Meḥitza: Do Orthodox prayers count in a Conservative Synagogue?

Before I accepted my present job, I was asked many times by my interviewers how I would deal and interact with other Jewish denominations. In other words, would my Orthodoxy impinge upon my ability to adequately execute my job? Without fail, I would respond that I plan on treating all Jews equally. However, I was quick to point out that I personally do endorse certain beliefs, and while I would sit in on a Reform or Conservative prayer services, I would not take part in their Tefillot (any aspects of the prayer service that qualify as halakhic prayer). To be honest, I really had not put much thought into that position. I’m sure some rabbi once told it to me, and I heard that is what Richard Joel – the current President of Yeshiva University – did when he headed Hillel International. Really, I just assumed it was the Orthodox perspective (even though, obviously, some Orthodox individuals would never even enter a Reform or Conservative House of Prayer, let alone during prayers).

The truth is that there are certain issues that, if present, invalidate the possibility of a halkhicly valid prayer taking place. R. Yosef Karo in his law book, the Shulḥan Aruch, lists them, including urine, bugs, putrid smells, etc. Additionally, I was taught that the lack of a meḥitza (halakhic wall separating the sexes), position of the bimah (Torah dais), musical instrument accompaniment, employment of microphones, women taking certain roles of prominence, female choirs, etc., possibly also fall into this category. In the following analysis, I would like to focus on just one of these: meḥitzah. While this topic has been written about as if it is the holy grail of prayer by many, I believe a new look at it would prove to be beneficial.

There’s an old anecdote that I think I made part of it up. It’s a dialogue between a Conservative and an Orthodox Jew; it goes as follows:
Conservative Jew: Why doesn’t Rav Yosef Karo’s law book, the Shulḥan Aruch, have a section for the laws of meḥitza?
Orthodox Jew: Why?
Conservative Jew: We learn from this that a synagogue really doesn’t need a meḥitza.
Orthodox Jew: No, we learn from this that a synagogue really doesn’t need women. (1)

It’s true: there are no laws of meḥitza in the primary law book of the Jews. Similarly, it is true: women have no obligation to pray in a synagogue or with a quorum.

The primary source cited for the laws of meḥitza is a verse from Zachariah (12:12); it reads: “The land will mourn, each family by itself…” The Talmud (Sukkah 52a) explains that this verse refers to the Messianic era: even though the world’s populace will be freed of the evil inclination, nonethless, men and women will still congregate into distinct groups to mourn separately. Apparently, there is a need to separate women and men, even at a funeral, even when the evil inclination enjoys no hold upon mankind. Indeed, this understanding of the verse was so firmly established, the Talmud explains, the Temple officials of the Second Commonwealth augmented the Temple’s structure based on it. They erected a balcony in the Temple’s Courtyard in order to thwart any fraternizing between the sexes. While any additions to the Temple are forbidden, as the precise structural dimensions of the Temple were prescribed in detail in the Bible (2), when the option of reorganizing traffic failed, the verse from Zachariah proffered the necessary justification, through an a fortiori argument, to overrule the Divine schemata and construct a balcony.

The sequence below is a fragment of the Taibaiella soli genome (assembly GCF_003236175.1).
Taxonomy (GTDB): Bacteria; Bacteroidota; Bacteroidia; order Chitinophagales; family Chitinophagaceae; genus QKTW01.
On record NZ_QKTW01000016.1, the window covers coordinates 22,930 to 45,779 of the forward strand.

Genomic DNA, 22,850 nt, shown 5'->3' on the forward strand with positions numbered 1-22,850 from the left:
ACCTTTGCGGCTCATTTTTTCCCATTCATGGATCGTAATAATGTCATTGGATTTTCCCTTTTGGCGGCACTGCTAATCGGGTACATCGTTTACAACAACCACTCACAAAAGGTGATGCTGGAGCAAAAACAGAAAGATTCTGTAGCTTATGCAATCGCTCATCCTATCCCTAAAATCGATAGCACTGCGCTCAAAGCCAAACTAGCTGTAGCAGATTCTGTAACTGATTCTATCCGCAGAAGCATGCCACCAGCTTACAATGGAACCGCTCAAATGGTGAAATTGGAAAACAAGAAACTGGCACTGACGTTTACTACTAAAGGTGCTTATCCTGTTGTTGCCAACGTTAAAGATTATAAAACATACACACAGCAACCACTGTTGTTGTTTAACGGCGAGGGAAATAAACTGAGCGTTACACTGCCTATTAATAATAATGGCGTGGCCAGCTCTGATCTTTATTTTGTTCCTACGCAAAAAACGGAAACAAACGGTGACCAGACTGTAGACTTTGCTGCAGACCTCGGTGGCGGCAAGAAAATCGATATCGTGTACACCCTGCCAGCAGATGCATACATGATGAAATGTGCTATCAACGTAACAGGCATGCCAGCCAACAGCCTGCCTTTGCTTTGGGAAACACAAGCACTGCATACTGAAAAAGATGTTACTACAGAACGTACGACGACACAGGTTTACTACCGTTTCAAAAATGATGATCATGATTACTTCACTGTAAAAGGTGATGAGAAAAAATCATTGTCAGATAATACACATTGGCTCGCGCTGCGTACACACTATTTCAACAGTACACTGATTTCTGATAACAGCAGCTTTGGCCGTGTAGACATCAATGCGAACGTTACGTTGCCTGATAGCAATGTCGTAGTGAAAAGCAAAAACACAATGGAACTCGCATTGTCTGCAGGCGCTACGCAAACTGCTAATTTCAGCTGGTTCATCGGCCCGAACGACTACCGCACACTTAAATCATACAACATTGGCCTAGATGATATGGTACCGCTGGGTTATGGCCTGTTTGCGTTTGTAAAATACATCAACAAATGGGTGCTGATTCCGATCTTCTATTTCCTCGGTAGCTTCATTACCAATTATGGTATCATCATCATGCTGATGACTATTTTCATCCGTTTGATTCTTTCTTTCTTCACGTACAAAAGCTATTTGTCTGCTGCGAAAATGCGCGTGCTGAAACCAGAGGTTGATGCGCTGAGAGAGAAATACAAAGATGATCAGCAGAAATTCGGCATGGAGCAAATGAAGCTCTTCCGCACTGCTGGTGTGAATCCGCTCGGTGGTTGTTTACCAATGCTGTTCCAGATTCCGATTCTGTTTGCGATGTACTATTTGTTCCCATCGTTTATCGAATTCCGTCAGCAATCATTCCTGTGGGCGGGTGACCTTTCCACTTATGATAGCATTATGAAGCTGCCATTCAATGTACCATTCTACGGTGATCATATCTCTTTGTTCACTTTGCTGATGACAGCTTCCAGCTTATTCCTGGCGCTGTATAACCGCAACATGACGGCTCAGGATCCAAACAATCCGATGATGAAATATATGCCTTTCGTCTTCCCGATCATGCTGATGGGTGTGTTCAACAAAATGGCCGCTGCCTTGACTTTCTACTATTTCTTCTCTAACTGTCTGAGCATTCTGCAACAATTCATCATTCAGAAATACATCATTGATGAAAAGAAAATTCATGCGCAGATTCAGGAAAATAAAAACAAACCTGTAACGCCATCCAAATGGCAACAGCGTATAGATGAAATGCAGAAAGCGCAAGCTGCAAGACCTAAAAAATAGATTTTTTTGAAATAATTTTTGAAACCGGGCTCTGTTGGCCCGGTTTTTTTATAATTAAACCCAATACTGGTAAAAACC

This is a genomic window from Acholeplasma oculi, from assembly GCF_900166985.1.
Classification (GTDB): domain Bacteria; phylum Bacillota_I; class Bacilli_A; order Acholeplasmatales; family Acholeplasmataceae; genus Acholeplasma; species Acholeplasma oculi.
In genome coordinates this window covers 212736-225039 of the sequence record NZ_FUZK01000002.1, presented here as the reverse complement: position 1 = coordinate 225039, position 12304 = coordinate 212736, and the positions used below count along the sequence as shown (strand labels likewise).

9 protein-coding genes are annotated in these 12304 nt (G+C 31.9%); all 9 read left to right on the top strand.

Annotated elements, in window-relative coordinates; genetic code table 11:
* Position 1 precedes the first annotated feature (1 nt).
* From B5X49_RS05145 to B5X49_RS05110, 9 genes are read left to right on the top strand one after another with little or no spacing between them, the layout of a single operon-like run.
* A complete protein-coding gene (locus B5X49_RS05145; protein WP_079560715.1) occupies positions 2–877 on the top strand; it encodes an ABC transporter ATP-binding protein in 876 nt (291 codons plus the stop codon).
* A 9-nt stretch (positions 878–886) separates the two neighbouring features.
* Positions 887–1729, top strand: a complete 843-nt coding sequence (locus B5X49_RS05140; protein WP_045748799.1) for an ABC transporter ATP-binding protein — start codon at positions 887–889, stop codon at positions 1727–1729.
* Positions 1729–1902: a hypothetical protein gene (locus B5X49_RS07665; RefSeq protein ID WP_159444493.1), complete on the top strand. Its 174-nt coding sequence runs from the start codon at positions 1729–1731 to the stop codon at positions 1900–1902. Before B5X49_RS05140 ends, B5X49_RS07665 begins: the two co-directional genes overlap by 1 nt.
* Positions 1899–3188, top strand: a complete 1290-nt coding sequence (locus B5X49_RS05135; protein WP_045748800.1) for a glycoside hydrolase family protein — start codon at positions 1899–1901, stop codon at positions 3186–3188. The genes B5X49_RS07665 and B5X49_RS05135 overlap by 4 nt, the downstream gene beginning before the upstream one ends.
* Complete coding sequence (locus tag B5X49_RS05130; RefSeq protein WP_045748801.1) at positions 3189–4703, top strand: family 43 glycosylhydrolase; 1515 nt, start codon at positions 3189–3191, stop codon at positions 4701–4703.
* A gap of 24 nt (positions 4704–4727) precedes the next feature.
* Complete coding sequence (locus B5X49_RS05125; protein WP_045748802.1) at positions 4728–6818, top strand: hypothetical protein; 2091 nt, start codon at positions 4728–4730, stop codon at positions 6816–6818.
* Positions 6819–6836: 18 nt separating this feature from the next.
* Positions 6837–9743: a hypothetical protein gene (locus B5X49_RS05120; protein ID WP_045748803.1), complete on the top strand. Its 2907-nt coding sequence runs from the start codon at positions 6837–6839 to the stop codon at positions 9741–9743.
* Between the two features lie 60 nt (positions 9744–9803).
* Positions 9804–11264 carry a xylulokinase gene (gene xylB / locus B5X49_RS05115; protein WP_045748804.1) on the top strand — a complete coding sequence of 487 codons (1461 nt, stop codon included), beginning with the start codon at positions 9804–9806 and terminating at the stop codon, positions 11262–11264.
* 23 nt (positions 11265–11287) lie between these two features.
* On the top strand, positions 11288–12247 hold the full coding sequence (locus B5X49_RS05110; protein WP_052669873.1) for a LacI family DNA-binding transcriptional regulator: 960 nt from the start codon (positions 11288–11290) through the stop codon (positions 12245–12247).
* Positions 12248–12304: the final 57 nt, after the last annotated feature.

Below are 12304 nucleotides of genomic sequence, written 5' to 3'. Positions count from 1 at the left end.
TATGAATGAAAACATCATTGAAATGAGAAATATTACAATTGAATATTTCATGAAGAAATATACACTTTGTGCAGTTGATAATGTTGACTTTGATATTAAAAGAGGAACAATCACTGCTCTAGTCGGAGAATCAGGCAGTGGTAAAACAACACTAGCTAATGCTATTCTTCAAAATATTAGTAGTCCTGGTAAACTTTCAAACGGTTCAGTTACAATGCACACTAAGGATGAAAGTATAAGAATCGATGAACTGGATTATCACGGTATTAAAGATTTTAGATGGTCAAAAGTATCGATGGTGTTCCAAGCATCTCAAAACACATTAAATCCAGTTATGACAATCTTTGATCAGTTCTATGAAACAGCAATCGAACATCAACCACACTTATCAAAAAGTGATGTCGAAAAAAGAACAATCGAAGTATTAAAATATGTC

In other words, originally in the Temple, there was no balcony. Men and women walked wherever they wanted in the Temple’s Ezrat Nashim (Women’s Courtyard). When fraternizing at Temple functions became a problem, first the Temple staff reorganized traffic, and then when that proved ineffective, they decided to build a balcony in the Temple to separate the sexes. This Talmudic text is the sole source for the possibility of building meḥitza in synagogues today in order to allow both genders to pray in one space. But can this case alone justify what Orthodox synagogues presently do? Let’s try to understand the connection between this balcony and our modern meḥitzot.